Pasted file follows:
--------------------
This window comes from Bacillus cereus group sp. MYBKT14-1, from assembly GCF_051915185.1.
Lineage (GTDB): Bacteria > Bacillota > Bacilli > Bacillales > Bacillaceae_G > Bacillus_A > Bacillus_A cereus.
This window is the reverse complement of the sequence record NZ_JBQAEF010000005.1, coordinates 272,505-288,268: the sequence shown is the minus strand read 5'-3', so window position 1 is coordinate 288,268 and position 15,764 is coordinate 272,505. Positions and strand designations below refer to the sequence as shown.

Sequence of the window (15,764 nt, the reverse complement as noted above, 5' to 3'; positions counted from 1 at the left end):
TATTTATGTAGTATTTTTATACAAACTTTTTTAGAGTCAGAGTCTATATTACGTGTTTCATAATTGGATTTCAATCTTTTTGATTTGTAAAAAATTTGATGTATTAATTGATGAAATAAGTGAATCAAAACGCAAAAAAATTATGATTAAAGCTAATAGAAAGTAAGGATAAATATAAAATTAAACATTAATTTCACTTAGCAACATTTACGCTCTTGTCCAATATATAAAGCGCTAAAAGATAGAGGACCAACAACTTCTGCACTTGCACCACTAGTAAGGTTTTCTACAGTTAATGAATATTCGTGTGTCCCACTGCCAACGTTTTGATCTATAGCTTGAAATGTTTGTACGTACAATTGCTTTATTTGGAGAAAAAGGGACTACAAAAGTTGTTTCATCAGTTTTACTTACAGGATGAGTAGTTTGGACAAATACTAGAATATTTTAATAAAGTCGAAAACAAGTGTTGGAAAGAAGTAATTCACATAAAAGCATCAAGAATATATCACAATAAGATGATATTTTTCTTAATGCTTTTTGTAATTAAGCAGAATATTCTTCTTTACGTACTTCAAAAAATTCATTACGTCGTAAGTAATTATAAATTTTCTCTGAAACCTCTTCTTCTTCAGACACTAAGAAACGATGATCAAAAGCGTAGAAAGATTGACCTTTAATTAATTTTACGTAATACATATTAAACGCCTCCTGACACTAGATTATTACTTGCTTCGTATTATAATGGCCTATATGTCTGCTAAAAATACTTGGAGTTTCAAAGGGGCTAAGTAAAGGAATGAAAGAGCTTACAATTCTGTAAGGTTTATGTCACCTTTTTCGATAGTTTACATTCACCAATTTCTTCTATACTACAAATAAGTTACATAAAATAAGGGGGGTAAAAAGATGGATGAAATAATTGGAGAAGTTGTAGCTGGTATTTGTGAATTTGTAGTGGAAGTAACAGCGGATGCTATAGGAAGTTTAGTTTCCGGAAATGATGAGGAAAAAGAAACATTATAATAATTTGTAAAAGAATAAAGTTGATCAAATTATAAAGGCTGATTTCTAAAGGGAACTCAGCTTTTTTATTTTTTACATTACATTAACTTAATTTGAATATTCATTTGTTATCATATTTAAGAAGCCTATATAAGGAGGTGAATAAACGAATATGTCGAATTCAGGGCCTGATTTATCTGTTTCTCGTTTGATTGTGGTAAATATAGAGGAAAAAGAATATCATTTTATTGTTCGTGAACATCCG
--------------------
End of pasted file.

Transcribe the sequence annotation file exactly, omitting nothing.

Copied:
This window comes from Bacillus cereus group sp. MYBKT14-1, from assembly GCF_051915185.1.
Lineage (GTDB): Bacteria > Bacillota > Bacilli > Bacillales > Bacillaceae_G > Bacillus_A > Bacillus_A cereus.
This window is the reverse complement of the sequence record NZ_JBQAEF010000005.1, coordinates 272,505-288,268: the sequence shown is the minus strand read 5'-3', so window position 1 is coordinate 288,268 and position 15,764 is coordinate 272,505. Positions and strand designations below refer to the sequence as shown.

Sequence of the window (15,764 nt, the reverse complement as noted above, 5' to 3'; positions counted from 1 at the left end):
TATTTATGTAGTATTTTTATACAAACTTTTTTAGAGTCAGAGTCTATATTACGTGTTTCATAATTGGATTTCAATCTTTTTGATTTGTAAAAAATTTGATGTATTAATTGATGAAATAAGTGAATCAAAACGCAAAAAAATTATGATTAAAGCTAATAGAAAGTAAGGATAAATATAAAATTAAACATTAATTTCACTTAGCAACATTTACGCTCTTGTCCAATATATAAAGCGCTAAAAGATAGAGGACCAACAACTTCTGCACTTGCACCACTAGTAAGGTTTTCTACAGTTAATGAATATTCGTGTGTCCCACTGCCAACGTTTTGATCTATAGCTTGAAATGTTTGTACGTACAATTGCTTTATTTGGAGAAAAAGGGACTACAAAAGTTGTTTCATCAGTTTTACTTACAGGATGAGTAGTTTGGACAAATACTAGAATATTTTAATAAAGTCGAAAACAAGTGTTGGAAAGAAGTAATTCACATAAAAGCATCAAGAATATATCACAATAAGATGATATTTTTCTTAATGCTTTTTGTAATTAAGCAGAATATTCTTCTTTACGTACTTCAAAAAATTCATTACGTCGTAAGTAATTATAAATTTTCTCTGAAACCTCTTCTTCTTCAGACACTAAGAAACGATGATCAAAAGCGTAGAAAGATTGACCTTTAATTAATTTTACGTAATACATATTAAACGCCTCCTGACACTAGATTATTACTTGCTTCGTATTATAATGGCCTATATGTCTGCTAAAAATACTTGGAGTTTCAAAGGGGCTAAGTAAAGGAATGAAAGAGCTTACAATTCTGTAAGGTTTATGTCACCTTTTTCGATAGTTTACATTCACCAATTTCTTCTATACTACAAATAAGTTACATAAAATAAGGGGGGTAAAAAGATGGATGAAATAATTGGAGAAGTTGTAGCTGGTATTTGTGAATTTGTAGTGGAAGTAACAGCGGATGCTATAGGAAGTTTAGTTTCCGGAAATGATGAGGAAAAAGAAACATTATAATAATTTGTAAAAGAATAAAGTTGATCAAATTATAAAGGCTGATTTCTAAAGGGAACTCAGCTTTTTTATTTTTTACATTACATTAACTTAATTTGAATATTCATTTGTTATCATATTTAAGAAGCCTATATAAGGAGGTGAATAAACGAATATGTCGAATTCAGGGCCTGATTTATCTGTTTCTCGTTTGATTGTGGTAAATATAGAGGAAAAAGAATATCATTTTATTGTTCGTGAACATCCG